At first glance, I’m challenged to find the obvious tie that binds the 8000 or so souls gathering each year at the Rubber Tramp Rendezvous (RTR) and Womens’ RTR (WRTR) in the Sonoran desert of Arizona.
A survey of the parked vehicles suggests membership probably isn’t defined by rig-choice or economics. Large, newer-model, Class A rigs are parked next to older, hand-painted school busses, parked next to “do-it-yourself” minivans, parked beside creatively converted cargo trailers. Others have journeyed to this gathering in small cars, and pitch tents. Some vehicles have all the bells and whistles, many have neither.
We don’t seem to share a religion. Christians, Buddhists, Wiccans, Anarchists, Atheists and others gather around campfires each night. Some sing Amazing Grace. Others sing Little Rabbit Fu Fu.
There is a distinct absense of stated political affiliation, and vehicles are strangely devoid of polarizing bumper stickers. My guess is that all stripes are represented here, many a polka dot, and maybe even some paisley.
I’d guess the average age of attendees is 55-70, but many I spoke to took time away from work to attend. Many others find creative ways to work on the road. There were just enough “20-somethings” to ensure the rest of us acknowledged our “elder-ness”.
There are “neighbourhoods” at these gatherings suggesting sub-cultures amidst the diversity; a large LGBTQ camp, a bustling art camp , music camp, dark-sky camp and a number of groups gathered independently to celebrate similar ideas, philosophies, eating styles or bad habits. There is an active recovery community and sometimes You-Tubers create camps for their online communities to gather.
Just outside the RTR boundary lies the “PAR-TR” where all-night dancing and music are regularly on-tap. There is an area for “busking bohemians” and although there were no “clothing optional” areas at either event, we did have a completely naked man join us at the Art Camp’s morning campfire at the RTR. This is the sort of community where one simply chooses not to make a big deal of differences, even when that difference is fully bathed in morning sunlight, and asking six fully-clothed women if we might have cream for his coffee.
We’re not a particularly colourful group ethnically but I was part of more than one conversation about the desire to hear the voices of non-white folks in information panels and workshops so we can all benefit from understanding their unique experiences and perspectives of life on the road. This strikes me as a community where we can be the same in our lifestyle choice, but different, all at the same time. And that is important to me.
So, what is the tie that binds this community together? Of course there is no one answer to this, but browsing the WRTR and RTR bulletin boards – put up so attendees can post both their “needs” and “offerings” to others – I found myself reflecting on an earlier life experience that felt similar.
I was reminded of my small-town, Ontario childhood in the early 1970’s, when I often stayed with my grandmother, who lived in a modest little bungalow, surrounded by other modest little bungalows, on a quiet little street. Each one had a small front porch. We called them “stoops.”
After supper, while the dishes soaked, residents of these bungalows sat on their front stoops, drinking tea. Hellos were hollered across the quiet street, and as tea was finished and the sun setting, important information was exchanged by those who zig-zagged from stoop to stoop.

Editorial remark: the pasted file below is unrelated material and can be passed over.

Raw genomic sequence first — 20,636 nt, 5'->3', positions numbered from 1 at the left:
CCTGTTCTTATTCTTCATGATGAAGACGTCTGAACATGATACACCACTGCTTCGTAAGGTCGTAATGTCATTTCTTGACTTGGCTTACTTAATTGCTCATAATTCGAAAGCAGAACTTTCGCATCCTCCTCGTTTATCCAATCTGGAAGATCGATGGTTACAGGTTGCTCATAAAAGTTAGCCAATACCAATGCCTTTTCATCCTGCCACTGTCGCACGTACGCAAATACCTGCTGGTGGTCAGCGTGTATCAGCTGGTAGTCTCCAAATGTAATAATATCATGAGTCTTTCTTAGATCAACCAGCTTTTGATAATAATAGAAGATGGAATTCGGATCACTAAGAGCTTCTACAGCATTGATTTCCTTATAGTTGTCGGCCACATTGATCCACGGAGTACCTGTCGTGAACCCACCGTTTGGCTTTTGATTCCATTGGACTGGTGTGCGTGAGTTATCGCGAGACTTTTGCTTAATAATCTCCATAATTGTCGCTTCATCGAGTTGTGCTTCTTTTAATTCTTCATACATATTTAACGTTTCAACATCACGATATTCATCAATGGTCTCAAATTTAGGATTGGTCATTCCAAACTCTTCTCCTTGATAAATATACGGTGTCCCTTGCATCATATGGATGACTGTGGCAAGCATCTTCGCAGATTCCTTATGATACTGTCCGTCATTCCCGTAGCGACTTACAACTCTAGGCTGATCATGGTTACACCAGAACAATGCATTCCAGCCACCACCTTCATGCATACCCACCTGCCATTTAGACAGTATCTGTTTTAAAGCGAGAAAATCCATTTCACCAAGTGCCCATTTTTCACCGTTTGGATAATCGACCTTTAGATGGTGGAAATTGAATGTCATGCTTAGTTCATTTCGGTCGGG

Everyday needs were unearthed during relaxed conversation and everyday needs were met without fanfare. Lawn mowers were repaired, recipes shared, advice sought and house-sitting arranged. All needs were accepted; as long as their was no exchange of money. Just like at these nomadic gatherings. Support – emotional and practical – was exchanged through relationships and reciprocity, not pocketbooks. This is exactly what happens during these gatherings. A leisurely exploration of how we can help each other out, and an unwritten agreement to participate to the best of our abilities.
I think the nomadic community is recreating the front stoop.
Sometimes people on the road get a little worried about this whole “nomad thing” that is growing in “popularity” is going to “get too big” or in some way implode, causing harm to those living this lifestyle. I see something different. A community that is actually set on becoming smaller and more personal.
What I noticed is that when you put this particular diverse group of independent, self-sufficient people together in the desert, without all the comforts of “home,” we return to our front stoops and naturally recreate small neighbourhoods. Small neighbourhoods of people with different perspectives, experiences, gifts and talents who criss-cross the desert to take care of one another. In person. Through lazy conversation and sharing of everyday moments with the people who are close by.
Small travelling caravans are also forming in this community – another expression of a small town sensibility – allowing nomadic folk to travel together in small groups all year round, so you don’t have to be alone between these large events, if you don’t want to be.
Urban city-living is not working so well for a lot of people. Bigger is not always better. I think many of us are over-stimulated and disconnected from the Earth, and ourselves as part of this incredible ecosystem. We have forgotten we are Children of Nature and we have forgotten that we need one another.
This community is helping us find our way back. To the night skies, to the plants, animals, mountains, deserts, rivers and oceans. To ourselves, and to one another. And it all starts by coming out of our isolation, and spending some time on the front porch.